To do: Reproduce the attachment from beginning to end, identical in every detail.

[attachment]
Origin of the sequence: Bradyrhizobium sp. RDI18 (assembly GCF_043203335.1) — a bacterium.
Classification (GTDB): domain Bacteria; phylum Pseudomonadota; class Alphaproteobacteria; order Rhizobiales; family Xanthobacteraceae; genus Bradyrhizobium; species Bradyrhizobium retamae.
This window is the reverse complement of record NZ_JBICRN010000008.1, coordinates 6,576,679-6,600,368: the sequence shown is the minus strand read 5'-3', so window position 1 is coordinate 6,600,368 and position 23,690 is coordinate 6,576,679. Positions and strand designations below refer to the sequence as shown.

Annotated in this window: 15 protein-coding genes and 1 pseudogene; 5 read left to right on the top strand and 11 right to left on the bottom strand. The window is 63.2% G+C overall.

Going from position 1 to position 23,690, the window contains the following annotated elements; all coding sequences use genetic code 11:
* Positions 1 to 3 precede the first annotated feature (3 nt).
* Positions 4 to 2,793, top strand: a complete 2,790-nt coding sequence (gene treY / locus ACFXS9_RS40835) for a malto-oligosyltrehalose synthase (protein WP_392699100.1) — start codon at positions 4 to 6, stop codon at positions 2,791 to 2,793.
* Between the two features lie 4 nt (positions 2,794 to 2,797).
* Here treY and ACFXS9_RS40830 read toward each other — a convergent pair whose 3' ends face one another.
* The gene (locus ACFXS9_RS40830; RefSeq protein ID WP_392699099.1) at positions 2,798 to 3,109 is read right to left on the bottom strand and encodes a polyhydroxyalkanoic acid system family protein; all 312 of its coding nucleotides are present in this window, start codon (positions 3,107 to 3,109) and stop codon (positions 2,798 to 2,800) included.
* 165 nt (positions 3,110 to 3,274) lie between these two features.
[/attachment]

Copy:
Origin of the sequence: Bradyrhizobium sp. RDI18 (assembly GCF_043203335.1) — a bacterium.
Classification (GTDB): domain Bacteria; phylum Pseudomonadota; class Alphaproteobacteria; order Rhizobiales; family Xanthobacteraceae; genus Bradyrhizobium; species Bradyrhizobium retamae.
This window is the reverse complement of record NZ_JBICRN010000008.1, coordinates 6,576,679-6,600,368: the sequence shown is the minus strand read 5'-3', so window position 1 is coordinate 6,600,368 and position 23,690 is coordinate 6,576,679. Positions and strand designations below refer to the sequence as shown.

Annotated in this window: 15 protein-coding genes and 1 pseudogene; 5 read left to right on the top strand and 11 right to left on the bottom strand. The window is 63.2% G+C overall.

Going from position 1 to position 23,690, the window contains the following annotated elements; all coding sequences use genetic code 11:
* Positions 1 to 3 precede the first annotated feature (3 nt).
* Positions 4 to 2,793, top strand: a complete 2,790-nt coding sequence (gene treY / locus ACFXS9_RS40835) for a malto-oligosyltrehalose synthase (protein WP_392699100.1) — start codon at positions 4 to 6, stop codon at positions 2,791 to 2,793.
* Between the two features lie 4 nt (positions 2,794 to 2,797).
* Here treY and ACFXS9_RS40830 read toward each other — a convergent pair whose 3' ends face one another.
* The gene (locus ACFXS9_RS40830; RefSeq protein ID WP_392699099.1) at positions 2,798 to 3,109 is read right to left on the bottom strand and encodes a polyhydroxyalkanoic acid system family protein; all 312 of its coding nucleotides are present in this window, start codon (positions 3,107 to 3,109) and stop codon (positions 2,798 to 2,800) included.
* 165 nt (positions 3,110 to 3,274) lie between these two features.